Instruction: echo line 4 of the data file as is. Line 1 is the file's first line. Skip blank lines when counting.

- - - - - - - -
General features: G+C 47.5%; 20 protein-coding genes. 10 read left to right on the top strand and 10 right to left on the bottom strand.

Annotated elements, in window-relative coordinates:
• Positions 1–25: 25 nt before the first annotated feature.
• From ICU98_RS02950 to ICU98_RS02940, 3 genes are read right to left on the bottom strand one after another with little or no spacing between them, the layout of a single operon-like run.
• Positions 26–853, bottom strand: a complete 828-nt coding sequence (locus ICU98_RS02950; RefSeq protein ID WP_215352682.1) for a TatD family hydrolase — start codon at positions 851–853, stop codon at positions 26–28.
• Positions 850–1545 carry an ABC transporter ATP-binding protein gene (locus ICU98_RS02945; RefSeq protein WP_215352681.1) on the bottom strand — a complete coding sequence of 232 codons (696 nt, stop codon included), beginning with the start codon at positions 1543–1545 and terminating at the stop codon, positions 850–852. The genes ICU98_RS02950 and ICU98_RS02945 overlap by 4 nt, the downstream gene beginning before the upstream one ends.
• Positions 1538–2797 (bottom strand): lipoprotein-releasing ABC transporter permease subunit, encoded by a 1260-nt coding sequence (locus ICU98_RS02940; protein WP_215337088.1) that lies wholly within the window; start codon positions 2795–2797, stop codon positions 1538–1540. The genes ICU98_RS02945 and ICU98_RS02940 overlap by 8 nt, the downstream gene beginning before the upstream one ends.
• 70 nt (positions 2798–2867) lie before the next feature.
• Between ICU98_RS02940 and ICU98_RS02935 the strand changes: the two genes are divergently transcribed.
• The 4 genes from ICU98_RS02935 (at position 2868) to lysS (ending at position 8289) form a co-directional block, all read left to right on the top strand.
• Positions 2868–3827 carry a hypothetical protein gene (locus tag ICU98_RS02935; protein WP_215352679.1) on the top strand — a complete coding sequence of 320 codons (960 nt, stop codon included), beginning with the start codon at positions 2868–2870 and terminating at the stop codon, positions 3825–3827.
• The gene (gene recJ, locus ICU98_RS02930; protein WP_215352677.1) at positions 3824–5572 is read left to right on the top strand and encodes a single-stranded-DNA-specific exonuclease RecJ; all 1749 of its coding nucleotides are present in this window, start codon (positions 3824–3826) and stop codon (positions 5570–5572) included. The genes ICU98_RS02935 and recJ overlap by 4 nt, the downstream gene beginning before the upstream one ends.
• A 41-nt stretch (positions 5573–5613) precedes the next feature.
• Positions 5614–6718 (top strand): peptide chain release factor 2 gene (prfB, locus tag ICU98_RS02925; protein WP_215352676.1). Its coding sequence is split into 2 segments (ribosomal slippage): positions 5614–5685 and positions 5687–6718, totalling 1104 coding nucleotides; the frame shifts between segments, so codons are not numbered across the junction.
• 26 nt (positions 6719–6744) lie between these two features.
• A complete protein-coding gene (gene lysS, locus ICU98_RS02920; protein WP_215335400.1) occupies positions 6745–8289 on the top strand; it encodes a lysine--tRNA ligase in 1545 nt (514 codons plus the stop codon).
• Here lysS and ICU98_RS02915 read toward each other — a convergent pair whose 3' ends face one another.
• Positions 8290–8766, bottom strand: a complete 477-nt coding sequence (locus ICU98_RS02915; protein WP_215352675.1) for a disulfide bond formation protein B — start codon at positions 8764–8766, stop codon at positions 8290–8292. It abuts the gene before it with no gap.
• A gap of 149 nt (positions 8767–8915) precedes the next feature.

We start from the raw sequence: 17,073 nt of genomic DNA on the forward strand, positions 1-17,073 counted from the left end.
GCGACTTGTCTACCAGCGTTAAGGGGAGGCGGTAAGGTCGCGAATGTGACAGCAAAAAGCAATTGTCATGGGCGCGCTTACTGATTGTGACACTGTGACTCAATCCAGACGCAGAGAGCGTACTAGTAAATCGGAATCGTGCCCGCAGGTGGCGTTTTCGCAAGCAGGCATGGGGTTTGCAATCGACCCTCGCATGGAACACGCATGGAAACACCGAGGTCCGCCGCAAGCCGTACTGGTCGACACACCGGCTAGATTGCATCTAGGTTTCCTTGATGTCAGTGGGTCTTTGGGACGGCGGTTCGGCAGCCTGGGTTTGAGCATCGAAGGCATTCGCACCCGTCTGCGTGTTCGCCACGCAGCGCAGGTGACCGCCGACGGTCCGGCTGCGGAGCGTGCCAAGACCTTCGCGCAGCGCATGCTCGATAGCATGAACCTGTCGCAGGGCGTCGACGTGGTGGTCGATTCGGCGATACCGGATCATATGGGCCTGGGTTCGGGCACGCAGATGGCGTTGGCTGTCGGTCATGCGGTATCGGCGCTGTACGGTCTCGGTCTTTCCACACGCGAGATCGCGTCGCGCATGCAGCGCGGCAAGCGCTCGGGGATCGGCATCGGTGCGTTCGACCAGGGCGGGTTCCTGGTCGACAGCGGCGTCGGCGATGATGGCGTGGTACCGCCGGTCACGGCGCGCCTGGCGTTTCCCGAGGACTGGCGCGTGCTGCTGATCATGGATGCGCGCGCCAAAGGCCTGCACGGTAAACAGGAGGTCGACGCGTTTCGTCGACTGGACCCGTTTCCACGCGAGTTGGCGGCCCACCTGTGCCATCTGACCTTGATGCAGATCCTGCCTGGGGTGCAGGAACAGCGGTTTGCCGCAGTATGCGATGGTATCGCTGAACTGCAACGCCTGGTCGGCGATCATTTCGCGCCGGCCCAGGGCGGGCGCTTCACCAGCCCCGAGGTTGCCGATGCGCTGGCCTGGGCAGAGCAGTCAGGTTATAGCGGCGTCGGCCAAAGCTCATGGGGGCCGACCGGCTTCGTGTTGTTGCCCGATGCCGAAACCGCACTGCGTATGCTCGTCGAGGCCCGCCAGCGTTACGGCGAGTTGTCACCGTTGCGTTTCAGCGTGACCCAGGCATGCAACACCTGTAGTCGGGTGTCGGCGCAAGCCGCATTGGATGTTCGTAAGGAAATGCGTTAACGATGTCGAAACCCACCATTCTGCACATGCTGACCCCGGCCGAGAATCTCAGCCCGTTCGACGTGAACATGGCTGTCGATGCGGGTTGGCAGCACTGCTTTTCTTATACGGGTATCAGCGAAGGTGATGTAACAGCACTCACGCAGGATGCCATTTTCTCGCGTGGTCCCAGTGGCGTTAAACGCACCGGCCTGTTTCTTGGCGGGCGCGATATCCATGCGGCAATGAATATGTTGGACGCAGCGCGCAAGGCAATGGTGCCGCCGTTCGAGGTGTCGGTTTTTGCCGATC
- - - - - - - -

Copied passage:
• From ICU98_RS02950 to ICU98_RS02940, 3 genes are read right to left on the bottom strand one after another with little or no spacing between them, the layout of a single operon-like run.